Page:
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Many people want to enjoy the taste of wine but do not want the alcohol, for any of a number of reasons, such as pregnancy, illness, alcoholism, abstention, or dieting. The wine industry has responded by producing and marketing nonalcoholic products. This month’s column will focus on methods for removing alcohol from traditionally fermented wine rather than formulating products without alcohol.
Nonalcoholic wines represent a niche market, accounting for about 0.5% of the total United States wine market, according to Stan Hock (phone 707-963-3104), Director of Communications at Sutter Home, St. Helena, Calif., the largest producer of nonalcoholic wines in the U.S. About 500,000 cases of nonalcoholic wine—one case equaling 9 liters, regardless of bottle size—are produced in the U.S. per year, primarily by three wineries: Sutter Home, Ariel Vineyards, and Canandaigua Wine Co., Inc.
Four methods are approved by the Bureau of Alcohol, Tobacco and Firearms for removing alcohol from wines to produce nonalcoholic wine (containing less than 0.5% alcohol) or reduced-alcohol wine (7–8% alcohol), according to Richard M. Gahagan (phone 559-251-1759), ATF’s Wine Technical Advisor. They are thin-film evaporation under reduced pressure (also called vacuum distillation), reverse osmosis, spinning cone column, and thermal gradient processing. Of these, only reverse osmosis and the spinning cone column are being used by the major producers of nonalcoholic wine.
• Thin-Film Evaporation. Canandaigua Wine Co., Gonzales, Calif., produced the first nonalcoholic wine, Inglenook St. Regis, in the U.S. in 1975. The company initially used centrifugal thin-film evaporation under vacuum. In this method—described in U.S. patent 4,405,652 issued in 1983 to Armand R. Boucher at Canandaigua’s parent company, Joseph E. Seagram & Sons, Inc., New York, N.Y.—wine is fed to a centrifugal evaporator consisting of several hollow cones. A thin film of product travels across the inner surface of the cone, which is in turn heated by steam flowing through the hollow chamber within the cone. Exposure of the thin film to elevated temperatures for a relatively short period of time under vacuum allows the alcohol to be removed as vapor. The company switched to a reverse osmosis process in 1989.
• Reverse Osmosis. Ariel Vineyards, Napa, Calif., which produces only nonalcoholic wines, also uses reverse osmosis. It has been marketing its Ariel nonalcoholic wine since 1985, currently selling about 110,000 cases/year, for a 22% market share, according to Ariel’s Winemaker Jeff Meier (phone 408-288-5057). The company’s nonalcoholic wines have won eight medals in professional judging against wines with alcohol.
If a solution, such as wine, is placed on one side of a semipermeable membrane, and water is placed on the other side, water will diffuse through the membrane to the solute side until the concentration is the same on both sides of the membrane. This phenomenon is called osmosis. In reverse osmosis, wine is pumped against the membrane at a pressure greater than the osmotic pressure, causing smaller-molecular-weight compounds such as ethanol and water to diffuse selectively through the membrane, thereby removing the alcohol from the wine. The membrane rejects or passes compounds based on their molecular weight and the membrane pore size. Since ethanol and water are small relative to the wine matrix, the larger compounds, such as organic acids and phenolics, are retained in the wine and are concentrated. Water is added back to the concentrated wine to restore the initial balance of these materials and produce a pleasing nonalcoholic or reduced-alcohol wine.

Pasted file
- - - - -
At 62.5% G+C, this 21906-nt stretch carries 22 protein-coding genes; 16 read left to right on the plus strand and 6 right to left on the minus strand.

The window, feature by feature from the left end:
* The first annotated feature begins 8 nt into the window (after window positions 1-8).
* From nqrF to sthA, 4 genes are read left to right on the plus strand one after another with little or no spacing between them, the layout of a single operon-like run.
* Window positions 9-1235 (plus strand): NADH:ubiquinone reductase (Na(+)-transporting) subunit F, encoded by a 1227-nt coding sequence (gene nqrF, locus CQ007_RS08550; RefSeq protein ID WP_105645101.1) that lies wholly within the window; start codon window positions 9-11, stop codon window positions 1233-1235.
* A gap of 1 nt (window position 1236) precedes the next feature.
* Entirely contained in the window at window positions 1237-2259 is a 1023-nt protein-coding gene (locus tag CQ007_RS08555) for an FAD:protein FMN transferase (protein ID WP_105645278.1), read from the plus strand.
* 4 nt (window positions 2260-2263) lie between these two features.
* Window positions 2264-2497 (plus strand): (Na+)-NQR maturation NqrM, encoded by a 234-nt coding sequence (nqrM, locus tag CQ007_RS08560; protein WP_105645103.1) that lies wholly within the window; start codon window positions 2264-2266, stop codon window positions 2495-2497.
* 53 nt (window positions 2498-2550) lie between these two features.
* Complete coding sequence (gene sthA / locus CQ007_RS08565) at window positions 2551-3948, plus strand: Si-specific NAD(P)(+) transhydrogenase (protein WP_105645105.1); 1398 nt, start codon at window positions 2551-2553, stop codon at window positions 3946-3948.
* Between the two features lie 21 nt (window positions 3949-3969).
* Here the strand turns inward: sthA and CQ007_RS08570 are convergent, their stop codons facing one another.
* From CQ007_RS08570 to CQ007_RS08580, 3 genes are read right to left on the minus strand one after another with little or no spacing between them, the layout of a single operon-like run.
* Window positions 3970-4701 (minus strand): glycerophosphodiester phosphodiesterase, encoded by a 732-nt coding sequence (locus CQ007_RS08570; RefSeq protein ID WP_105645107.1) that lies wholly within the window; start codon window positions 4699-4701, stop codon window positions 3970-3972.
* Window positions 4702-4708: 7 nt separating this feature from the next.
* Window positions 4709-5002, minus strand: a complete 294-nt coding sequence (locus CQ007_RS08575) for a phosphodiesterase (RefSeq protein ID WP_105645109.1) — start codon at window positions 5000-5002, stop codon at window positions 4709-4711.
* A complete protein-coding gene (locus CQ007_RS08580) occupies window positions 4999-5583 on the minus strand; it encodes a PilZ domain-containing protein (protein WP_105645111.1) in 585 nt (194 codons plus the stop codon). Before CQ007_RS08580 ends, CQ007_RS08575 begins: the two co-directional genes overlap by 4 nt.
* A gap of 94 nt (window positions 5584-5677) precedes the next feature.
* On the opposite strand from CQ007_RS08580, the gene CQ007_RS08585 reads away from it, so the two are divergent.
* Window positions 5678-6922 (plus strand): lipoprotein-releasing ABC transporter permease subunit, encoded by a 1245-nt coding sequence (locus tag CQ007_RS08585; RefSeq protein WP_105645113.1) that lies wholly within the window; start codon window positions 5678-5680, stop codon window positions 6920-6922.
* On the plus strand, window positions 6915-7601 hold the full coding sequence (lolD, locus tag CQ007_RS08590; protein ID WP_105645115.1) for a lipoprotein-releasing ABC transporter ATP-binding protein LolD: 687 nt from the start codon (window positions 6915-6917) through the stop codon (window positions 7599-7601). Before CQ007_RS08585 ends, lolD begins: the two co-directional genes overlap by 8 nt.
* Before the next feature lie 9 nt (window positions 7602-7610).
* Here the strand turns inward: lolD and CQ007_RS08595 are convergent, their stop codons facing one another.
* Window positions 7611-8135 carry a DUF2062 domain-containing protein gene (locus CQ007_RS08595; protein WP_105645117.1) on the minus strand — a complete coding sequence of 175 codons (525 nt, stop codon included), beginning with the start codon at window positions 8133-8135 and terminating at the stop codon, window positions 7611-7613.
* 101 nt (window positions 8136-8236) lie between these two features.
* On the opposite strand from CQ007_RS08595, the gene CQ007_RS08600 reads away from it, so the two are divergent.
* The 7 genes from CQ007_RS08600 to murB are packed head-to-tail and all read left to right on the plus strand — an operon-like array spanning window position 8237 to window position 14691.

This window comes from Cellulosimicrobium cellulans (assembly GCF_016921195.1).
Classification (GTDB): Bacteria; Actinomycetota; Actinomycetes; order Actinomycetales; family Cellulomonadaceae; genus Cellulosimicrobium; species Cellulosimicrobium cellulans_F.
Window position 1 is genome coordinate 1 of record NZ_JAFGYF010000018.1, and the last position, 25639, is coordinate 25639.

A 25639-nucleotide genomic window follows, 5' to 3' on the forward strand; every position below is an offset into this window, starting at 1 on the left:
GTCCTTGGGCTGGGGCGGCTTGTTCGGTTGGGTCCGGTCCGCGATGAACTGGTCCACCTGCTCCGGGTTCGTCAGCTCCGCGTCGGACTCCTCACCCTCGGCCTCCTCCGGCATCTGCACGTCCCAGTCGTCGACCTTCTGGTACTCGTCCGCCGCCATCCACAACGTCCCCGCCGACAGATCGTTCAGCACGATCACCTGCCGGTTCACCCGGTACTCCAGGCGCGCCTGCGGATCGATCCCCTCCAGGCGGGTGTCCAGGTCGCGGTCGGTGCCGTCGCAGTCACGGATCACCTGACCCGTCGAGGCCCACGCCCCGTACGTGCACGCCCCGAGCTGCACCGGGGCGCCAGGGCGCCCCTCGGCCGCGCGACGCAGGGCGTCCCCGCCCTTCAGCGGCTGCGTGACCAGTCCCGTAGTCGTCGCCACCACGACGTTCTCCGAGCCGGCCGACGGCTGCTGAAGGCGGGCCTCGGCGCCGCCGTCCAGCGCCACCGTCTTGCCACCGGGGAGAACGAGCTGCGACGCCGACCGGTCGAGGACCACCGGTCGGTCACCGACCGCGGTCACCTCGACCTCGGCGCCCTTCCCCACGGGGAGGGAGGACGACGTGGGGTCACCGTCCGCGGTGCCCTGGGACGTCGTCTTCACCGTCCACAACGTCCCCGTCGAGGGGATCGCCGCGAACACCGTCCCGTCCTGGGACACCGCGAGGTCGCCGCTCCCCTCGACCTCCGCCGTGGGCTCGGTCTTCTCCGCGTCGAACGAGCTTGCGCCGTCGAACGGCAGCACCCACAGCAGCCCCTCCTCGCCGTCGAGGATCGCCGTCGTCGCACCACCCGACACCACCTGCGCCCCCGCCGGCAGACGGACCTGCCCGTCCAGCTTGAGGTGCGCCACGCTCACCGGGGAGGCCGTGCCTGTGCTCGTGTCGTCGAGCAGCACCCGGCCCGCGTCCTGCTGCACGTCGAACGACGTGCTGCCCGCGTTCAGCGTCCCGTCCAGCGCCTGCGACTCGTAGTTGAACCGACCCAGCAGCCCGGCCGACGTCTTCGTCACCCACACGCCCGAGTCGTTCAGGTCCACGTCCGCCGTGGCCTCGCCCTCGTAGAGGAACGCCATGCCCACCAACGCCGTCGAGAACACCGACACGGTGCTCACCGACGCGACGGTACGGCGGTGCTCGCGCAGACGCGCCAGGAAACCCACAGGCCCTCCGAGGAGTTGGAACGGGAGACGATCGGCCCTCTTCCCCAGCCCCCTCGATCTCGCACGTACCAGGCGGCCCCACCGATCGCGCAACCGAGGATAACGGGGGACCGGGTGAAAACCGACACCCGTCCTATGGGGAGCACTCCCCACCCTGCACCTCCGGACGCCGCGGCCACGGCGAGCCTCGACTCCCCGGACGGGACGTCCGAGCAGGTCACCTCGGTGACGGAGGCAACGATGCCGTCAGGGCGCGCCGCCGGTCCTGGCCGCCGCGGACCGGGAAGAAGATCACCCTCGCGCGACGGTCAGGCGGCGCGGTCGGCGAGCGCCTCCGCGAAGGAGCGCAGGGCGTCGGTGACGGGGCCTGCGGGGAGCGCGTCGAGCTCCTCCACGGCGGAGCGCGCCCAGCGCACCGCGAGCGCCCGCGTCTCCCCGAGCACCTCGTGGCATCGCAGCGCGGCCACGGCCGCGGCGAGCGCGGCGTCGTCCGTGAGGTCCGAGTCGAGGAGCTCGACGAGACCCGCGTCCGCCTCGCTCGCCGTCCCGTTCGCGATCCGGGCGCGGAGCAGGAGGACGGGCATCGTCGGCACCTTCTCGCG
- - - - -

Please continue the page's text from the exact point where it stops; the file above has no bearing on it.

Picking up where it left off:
Meier said that they are using reverse osmosis because they feel that this cold filtration method is a superior technology, since there is no heating of the product and the wine therefore retains all of the natural flavor of the grapes. The alcohol removal is conducted under high pressure (450 psi), with the temperature controlled to 45–55°F. Very small membrane pore sizes are used so that only alcohol and water pass through. Meier said that there is no water on the other side of the membrane at the start; the pressure of the filtration moves liquid through the membrane. If desired, the alcohol can be recovered from the alcohol-and-water permeate by standard steam distillation. Although to be called nonalcoholic, the wine must contain less than 0.5% alcohol, he said, the resulting wine generally has one-tenth that level.
According to Barry Gnekow (phone 415-929-8136)—formerly Ariel’s President and Winemaker and now an independent winemaking consultant—reverse osmosis was a breakthrough technology. Prior to it, all other methods for removal of alcohol from wine required application of heat, which destroyed the flavors. De-alcoholized .wine was first made and marketed by Carl Jung in Germany in 1920, he said, but the product reportedly wasn’t very good. It was made by distillation, which removed not only the alcohol but also the flavor volatiles. In contrast, reverse osmosis maintains the same flavor after the process as before. The process is described in his U.S. patents 4,888,189 (1989) and 4,999,209 (1991), assigned to Ariel.
• Spinning Cone Column. Sutter Home, which has a 60–65% share of the nonalcoholic wine market, was the first winery in the U.S. to use the spinning cone column (SCC) to produce nonalcoholic wine, introducing its Fre™ line of alcohol-free wines in 1992. According to Hock, the company chose the SCC because it does a better job of preserving essential wine aromas and flavors.
The SCC, developed in Australia, has been marketed in the U.S. since 1991 by Flavourtech Americas Inc., Graton, Calif. Company president Tony Dann (phone 707-829-6200) said that the SCC process is superior to other alcohol-removal systems, since both steam distillation and reverse osmosis degrade wine aromas and flavors through exposure to either the heat or high pressures used to remove the alcohol, and reverse osmosis concentrates the residual base liquid to the extent that it must be diluted with water.